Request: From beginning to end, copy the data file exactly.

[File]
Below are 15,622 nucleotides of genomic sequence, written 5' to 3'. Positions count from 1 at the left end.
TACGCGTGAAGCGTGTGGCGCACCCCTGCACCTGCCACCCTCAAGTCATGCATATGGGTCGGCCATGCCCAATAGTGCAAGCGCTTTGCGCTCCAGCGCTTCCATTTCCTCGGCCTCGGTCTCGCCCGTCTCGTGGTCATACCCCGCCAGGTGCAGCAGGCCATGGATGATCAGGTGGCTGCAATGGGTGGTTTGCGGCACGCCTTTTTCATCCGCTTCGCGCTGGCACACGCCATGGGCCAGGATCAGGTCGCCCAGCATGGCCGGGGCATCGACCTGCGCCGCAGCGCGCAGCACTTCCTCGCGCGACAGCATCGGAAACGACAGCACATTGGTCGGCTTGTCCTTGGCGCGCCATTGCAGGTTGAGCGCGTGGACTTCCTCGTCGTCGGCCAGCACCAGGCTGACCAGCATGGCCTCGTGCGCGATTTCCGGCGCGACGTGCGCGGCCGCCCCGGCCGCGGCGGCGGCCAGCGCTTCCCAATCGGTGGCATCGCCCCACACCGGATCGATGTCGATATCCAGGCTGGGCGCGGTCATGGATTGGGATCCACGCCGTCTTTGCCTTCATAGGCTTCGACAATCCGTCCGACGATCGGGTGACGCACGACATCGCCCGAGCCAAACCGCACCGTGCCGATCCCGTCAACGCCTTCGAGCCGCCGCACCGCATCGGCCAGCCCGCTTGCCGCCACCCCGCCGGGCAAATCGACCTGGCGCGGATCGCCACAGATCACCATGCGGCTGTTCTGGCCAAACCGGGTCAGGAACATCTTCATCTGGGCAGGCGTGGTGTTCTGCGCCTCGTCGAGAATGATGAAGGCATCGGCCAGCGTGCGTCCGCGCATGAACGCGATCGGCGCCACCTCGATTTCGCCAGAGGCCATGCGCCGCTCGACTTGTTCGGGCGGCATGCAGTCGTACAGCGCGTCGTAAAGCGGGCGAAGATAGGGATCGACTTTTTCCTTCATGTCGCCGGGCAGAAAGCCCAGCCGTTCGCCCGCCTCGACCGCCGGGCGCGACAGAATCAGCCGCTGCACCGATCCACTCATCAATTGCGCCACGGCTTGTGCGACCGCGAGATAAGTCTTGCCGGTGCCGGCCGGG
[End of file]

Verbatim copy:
Below are 15,622 nucleotides of genomic sequence, written 5' to 3'. Positions count from 1 at the left end.
TACGCGTGAAGCGTGTGGCGCACCCCTGCACCTGCCACCCTCAAGTCATGCATATGGGTCGGCCATGCCCAATAGTGCAAGCGCTTTGCGCTCCAGCGCTTCCATTTCCTCGGCCTCGGTCTCGCCCGTCTCGTGGTCATACCCCGCCAGGTGCAGCAGGCCATGGATGATCAGGTGGCTGCAATGGGTGGTTTGCGGCACGCCTTTTTCATCCGCTTCGCGCTGGCACACGCCATGGGCCAGGATCAGGTCGCCCAGCATGGCCGGGGCATCGACCTGCGCCGCAGCGCGCAGCACTTCCTCGCGCGACAGCATCGGAAACGACAGCACATTGGTCGGCTTGTCCTTGGCGCGCCATTGCAGGTTGAGCGCGTGGACTTCCTCGTCGTCGGCCAGCACCAGGCTGACCAGCATGGCCTCGTGCGCGATTTCCGGCGCGACGTGCGCGGCCGCCCCGGCCGCGGCGGCGGCCAGCGCTTCCCAATCGGTGGCATCGCCCCACACCGGATCGATGTCGATATCCAGGCTGGGCGCGGTCATGGATTGGGATCCACGCCGTCTTTGCCTTCATAGGCTTCGACAATCCGTCCGACGATCGGGTGACGCACGACATCGCCCGAGCCAAACCGCACCGTGCCGATCCCGTCAACGCCTTCGAGCCGCCGCACCGCATCGGCCAGCCCGCTTGCCGCCACCCCGCCGGGCAAATCGACCTGGCGCGGATCGCCACAGATCACCATGCGGCTGTTCTGGCCAAACCGGGTCAGGAACATCTTCATCTGGGCAGGCGTGGTGTTCTGCGCCTCGTCGAGAATGATGAAGGCATCGGCCAGCGTGCGTCCGCGCATGAACGCGATCGGCGCCACCTCGATTTCGCCAGAGGCCATGCGCCGCTCGACTTGTTCGGGCGGCATGCAGTCGTACAGCGCGTCGTAAAGCGGGCGAAGATAGGGATCGACTTTTTCCTTCATGTCGCCGGGCAGAAAGCCCAGCCGTTCGCCCGCCTCGACCGCCGGGCGCGACAGAATCAGCCGCTGCACCGATCCACTCATCAATTGCGCCACGGCTTGTGCGACCGCGAGATAAGTCTTGCCGGTGCCGGCCGGG